While an Appalachian Trail hike is first and foremost a wilderness experience, there are many windows of civilization that exist alongside the trail. Trail towns, as they are commonly known, provide hikers with intermittent access to the creature comforts—things like laundry facilities, running water, a home-cooked meal, and the occasional cold beverage..

Not all trail towns are created equal. Some exist on the margins of the trail and require hikers to hitch a ride in, while others—towns like Damascus, Virginia and Hot Springs, North Carolina—share primary downtown thoroughfares with thru-hikers.

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Damascus is the quintessential trail town. Situated in Virginia’s southwest corner amidst the rolling Blue Ridge, this town’s main drag, Laurel Drive, actually doubles as the AT. Visitors to Damascus will find hiker friendly hostels and great local eateries along with outfitters, like Adventure Damascus, fully equipped to cater to all your adventure needs. Damascus is often heralded as “The Friendliest Town on the Appalachian Trail”, but it’s also home to the Virginia Creeper Trail, the Trans American National Bike Trail, and the Iron Mountain Trail, giving it the second moniker of “Trail Town USA.” Each year AT hikers, outfitters, and outdoors enthusiasts from across the country descend on this sleepy hamlet for the annual Trail Days celebration. More on Damascus here.

Just 274 miles from the southern terminus, the trail town of Hot Springs is the only North Carolina community where the A.T. actually passes through the heart of town. After emerging on the southern end of town, the A.T. transforms into Main Street Hot Springs for about a mile, crossing the French Broad River before ascending Lover’s Leap on its way out of the river valley toward Great Smoky Mountains National Park. Hot Springs welcomes more than 2,000 hikers every year, many of whom arrive in the spring still in the early stages of their quest for Katahdin. As one of the first places where northbound trail goers emerge into the civilized world, Hot Springs often holds passing hikers for two or three days while they restocks on provisions, tend to dirty laundry, and enjoy a home-cooked meal.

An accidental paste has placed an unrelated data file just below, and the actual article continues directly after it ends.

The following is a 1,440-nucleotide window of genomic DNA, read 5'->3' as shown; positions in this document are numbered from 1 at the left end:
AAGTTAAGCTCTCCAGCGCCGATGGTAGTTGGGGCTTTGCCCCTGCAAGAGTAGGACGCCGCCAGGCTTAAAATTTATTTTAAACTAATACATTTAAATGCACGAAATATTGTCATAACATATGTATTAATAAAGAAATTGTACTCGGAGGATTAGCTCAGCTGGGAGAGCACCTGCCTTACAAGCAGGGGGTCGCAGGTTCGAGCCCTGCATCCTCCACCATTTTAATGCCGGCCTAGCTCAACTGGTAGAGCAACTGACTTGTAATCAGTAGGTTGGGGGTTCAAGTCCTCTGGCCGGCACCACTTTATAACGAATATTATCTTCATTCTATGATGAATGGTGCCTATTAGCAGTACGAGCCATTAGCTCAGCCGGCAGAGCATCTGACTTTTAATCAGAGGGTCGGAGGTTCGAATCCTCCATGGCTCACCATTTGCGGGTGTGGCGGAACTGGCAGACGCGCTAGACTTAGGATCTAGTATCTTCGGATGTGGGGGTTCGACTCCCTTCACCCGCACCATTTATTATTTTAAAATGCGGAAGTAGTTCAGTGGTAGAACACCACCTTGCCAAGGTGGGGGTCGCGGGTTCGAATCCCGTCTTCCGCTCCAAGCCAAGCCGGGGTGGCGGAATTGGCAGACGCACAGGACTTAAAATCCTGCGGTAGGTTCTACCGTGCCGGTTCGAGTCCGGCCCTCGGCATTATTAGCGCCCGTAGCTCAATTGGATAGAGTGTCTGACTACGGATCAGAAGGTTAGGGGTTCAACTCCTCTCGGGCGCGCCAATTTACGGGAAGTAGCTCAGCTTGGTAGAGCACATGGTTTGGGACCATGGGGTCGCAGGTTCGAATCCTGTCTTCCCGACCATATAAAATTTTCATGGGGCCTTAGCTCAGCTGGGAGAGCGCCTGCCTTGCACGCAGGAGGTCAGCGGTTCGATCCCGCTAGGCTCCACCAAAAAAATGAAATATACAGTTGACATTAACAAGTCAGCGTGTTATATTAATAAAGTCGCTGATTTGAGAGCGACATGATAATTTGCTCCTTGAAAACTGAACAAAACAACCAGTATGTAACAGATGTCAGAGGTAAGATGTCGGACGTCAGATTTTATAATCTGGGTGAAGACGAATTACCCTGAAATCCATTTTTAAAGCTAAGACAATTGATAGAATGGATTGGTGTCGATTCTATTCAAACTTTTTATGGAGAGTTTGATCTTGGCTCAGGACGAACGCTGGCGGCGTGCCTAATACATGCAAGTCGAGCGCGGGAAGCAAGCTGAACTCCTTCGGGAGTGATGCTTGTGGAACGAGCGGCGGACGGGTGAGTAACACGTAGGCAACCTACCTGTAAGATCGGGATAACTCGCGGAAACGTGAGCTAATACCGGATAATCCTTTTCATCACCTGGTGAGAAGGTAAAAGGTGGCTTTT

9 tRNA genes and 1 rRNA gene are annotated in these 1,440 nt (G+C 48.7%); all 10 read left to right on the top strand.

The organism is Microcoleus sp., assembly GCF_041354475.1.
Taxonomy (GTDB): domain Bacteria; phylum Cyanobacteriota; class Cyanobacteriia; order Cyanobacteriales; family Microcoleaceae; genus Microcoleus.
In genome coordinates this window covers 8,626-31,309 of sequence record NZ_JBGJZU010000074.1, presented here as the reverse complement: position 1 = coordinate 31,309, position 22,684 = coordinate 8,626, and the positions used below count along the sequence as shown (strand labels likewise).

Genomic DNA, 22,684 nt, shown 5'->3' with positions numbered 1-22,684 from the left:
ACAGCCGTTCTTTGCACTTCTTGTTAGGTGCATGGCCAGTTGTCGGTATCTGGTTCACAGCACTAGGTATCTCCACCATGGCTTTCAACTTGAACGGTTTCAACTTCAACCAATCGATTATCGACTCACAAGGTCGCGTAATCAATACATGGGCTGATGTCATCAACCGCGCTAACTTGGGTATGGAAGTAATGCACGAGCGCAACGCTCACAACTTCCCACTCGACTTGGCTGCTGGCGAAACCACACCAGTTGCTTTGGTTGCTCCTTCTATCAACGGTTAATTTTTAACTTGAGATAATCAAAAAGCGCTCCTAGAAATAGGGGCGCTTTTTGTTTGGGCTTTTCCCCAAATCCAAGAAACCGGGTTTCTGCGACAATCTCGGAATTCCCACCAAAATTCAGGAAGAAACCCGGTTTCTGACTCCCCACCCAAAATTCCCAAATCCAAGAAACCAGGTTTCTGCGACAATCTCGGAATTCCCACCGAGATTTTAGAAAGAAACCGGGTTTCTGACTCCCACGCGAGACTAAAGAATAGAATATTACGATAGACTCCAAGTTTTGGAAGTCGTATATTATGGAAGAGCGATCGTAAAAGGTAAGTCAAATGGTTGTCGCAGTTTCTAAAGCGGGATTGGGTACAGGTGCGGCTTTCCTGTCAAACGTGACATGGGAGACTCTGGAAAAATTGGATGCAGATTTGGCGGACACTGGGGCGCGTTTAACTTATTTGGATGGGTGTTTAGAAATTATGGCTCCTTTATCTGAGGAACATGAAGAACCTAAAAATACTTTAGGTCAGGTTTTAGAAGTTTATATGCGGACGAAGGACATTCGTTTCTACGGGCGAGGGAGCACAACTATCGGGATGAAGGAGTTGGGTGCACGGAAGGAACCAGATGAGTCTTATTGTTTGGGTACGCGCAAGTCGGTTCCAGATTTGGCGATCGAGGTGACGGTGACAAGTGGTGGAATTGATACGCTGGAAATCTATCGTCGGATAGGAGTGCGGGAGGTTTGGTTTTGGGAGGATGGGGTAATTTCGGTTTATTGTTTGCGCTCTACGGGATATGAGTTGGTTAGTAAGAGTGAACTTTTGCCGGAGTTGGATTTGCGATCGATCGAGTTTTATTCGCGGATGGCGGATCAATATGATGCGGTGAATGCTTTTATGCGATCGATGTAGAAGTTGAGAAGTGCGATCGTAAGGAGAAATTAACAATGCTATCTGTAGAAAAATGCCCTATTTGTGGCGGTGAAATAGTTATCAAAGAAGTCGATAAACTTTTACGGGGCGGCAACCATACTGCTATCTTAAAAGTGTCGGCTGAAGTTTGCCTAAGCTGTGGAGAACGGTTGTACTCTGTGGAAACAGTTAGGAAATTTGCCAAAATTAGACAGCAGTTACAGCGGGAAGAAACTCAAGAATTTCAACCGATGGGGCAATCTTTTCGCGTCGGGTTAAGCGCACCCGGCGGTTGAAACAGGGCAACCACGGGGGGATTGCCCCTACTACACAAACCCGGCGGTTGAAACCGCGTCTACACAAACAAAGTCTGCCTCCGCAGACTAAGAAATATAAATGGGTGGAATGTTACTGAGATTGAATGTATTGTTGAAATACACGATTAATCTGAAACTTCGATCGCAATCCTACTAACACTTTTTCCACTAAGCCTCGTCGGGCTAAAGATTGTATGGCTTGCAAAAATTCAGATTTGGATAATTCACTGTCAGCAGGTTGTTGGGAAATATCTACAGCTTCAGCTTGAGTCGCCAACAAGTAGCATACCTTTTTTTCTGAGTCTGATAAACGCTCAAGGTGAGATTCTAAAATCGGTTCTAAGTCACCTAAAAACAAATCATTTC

For most northbound A.T. thru-hikers, Harpers Ferry serves as a “psychological halfway point.” Though not the official midpoint as far as miles go, the town gives hikers hope and shows them the light at the end of their 2,000 mile tunnel. Situated at the confluence of the Potomac and Shenandoah Rivers, this historic town serves as the national headquarters of the Appalachian Trail Conservancy. Many hikers stop here and pose for a photo in front of the iconic ATC Visitor Center sign. Other attractions in Harpers Ferry include boutique shops, local eateries, and multiple outfitters geared to help with rafting, tubing, zip lining, and kayaking adventures.

Nestled in the rolling hills of Gilmer County, Georgia, Ellijay is a certified Appalachian Trail town and all around adventure hub. It is roughly one hour from the summit of Springer Mountain, the southern terminus of the A.T., and has long served as a gateway town, not only for those looking to access the A.T., but for anyone with a sense of adventure and a love for the Blue Ridge. With as many as fifty-nine nearby mountain bike trails, Ellijay is known as the mountain biking capital of Georgia. In addition to the A.T., you’ll find several impressive waterfalls and some of the best trout waters in the Southeast. Gilmer County is also home to the Coosawattee River, and the nearby Cartecay River is one of the most scenic class III rivers in the South.